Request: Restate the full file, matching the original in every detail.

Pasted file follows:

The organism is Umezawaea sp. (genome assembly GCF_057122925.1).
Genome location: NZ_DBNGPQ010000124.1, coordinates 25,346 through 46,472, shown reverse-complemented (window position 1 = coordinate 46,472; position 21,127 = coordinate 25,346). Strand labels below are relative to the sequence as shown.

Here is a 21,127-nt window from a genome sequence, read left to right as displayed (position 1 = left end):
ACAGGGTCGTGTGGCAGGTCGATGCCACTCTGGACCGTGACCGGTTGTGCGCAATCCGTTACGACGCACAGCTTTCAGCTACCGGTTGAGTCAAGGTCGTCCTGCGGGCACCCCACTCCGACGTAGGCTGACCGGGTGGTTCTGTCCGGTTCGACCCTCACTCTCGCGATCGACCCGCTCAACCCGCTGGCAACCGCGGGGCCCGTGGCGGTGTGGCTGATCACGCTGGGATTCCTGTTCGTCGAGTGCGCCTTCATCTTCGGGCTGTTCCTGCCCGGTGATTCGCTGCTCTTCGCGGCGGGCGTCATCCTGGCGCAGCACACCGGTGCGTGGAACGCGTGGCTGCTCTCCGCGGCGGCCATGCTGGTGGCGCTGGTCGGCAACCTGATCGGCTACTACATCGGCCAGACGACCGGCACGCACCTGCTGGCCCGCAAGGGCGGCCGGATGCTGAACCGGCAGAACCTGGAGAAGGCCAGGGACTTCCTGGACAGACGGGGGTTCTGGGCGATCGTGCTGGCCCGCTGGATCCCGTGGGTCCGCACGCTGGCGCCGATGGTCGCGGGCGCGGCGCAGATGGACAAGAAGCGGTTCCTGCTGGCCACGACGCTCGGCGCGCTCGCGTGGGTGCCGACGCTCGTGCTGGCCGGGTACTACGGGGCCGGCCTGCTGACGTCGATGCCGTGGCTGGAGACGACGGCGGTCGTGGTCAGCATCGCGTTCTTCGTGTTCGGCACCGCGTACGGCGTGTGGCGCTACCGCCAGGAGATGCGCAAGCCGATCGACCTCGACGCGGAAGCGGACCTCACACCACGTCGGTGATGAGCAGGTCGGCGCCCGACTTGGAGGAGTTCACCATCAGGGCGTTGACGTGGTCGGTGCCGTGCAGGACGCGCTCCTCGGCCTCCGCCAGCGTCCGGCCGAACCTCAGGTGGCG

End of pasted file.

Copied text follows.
The organism is Umezawaea sp. (genome assembly GCF_057122925.1).
Genome location: NZ_DBNGPQ010000124.1, coordinates 25,346 through 46,472, shown reverse-complemented (window position 1 = coordinate 46,472; position 21,127 = coordinate 25,346). Strand labels below are relative to the sequence as shown.

Here is a 21,127-nt window from a genome sequence, read left to right as displayed (position 1 = left end):
ACAGGGTCGTGTGGCAGGTCGATGCCACTCTGGACCGTGACCGGTTGTGCGCAATCCGTTACGACGCACAGCTTTCAGCTACCGGTTGAGTCAAGGTCGTCCTGCGGGCACCCCACTCCGACGTAGGCTGACCGGGTGGTTCTGTCCGGTTCGACCCTCACTCTCGCGATCGACCCGCTCAACCCGCTGGCAACCGCGGGGCCCGTGGCGGTGTGGCTGATCACGCTGGGATTCCTGTTCGTCGAGTGCGCCTTCATCTTCGGGCTGTTCCTGCCCGGTGATTCGCTGCTCTTCGCGGCGGGCGTCATCCTGGCGCAGCACACCGGTGCGTGGAACGCGTGGCTGCTCTCCGCGGCGGCCATGCTGGTGGCGCTGGTCGGCAACCTGATCGGCTACTACATCGGCCAGACGACCGGCACGCACCTGCTGGCCCGCAAGGGCGGCCGGATGCTGAACCGGCAGAACCTGGAGAAGGCCAGGGACTTCCTGGACAGACGGGGGTTCTGGGCGATCGTGCTGGCCCGCTGGATCCCGTGGGTCCGCACGCTGGCGCCGATGGTCGCGGGCGCGGCGCAGATGGACAAGAAGCGGTTCCTGCTGGCCACGACGCTCGGCGCGCTCGCGTGGGTGCCGACGCTCGTGCTGGCCGGGTACTACGGGGCCGGCCTGCTGACGTCGATGCCGTGGCTGGAGACGACGGCGGTCGTGGTCAGCATCGCGTTCTTCGTGTTCGGCACCGCGTACGGCGTGTGGCGCTACCGCCAGGAGATGCGCAAGCCGATCGACCTCGACGCGGAAGCGGACCTCACACCACGTCGGTGATGAGCAGGTCGGCGCCCGACTTGGAGGAGTTCACCATCAGGGCGTTGACGTGGTCGGTGCCGTGCAGGACGCGCTCCTCGGCCTCCGCCAGCGTCCGGCCGAACCTCAGGTGGCG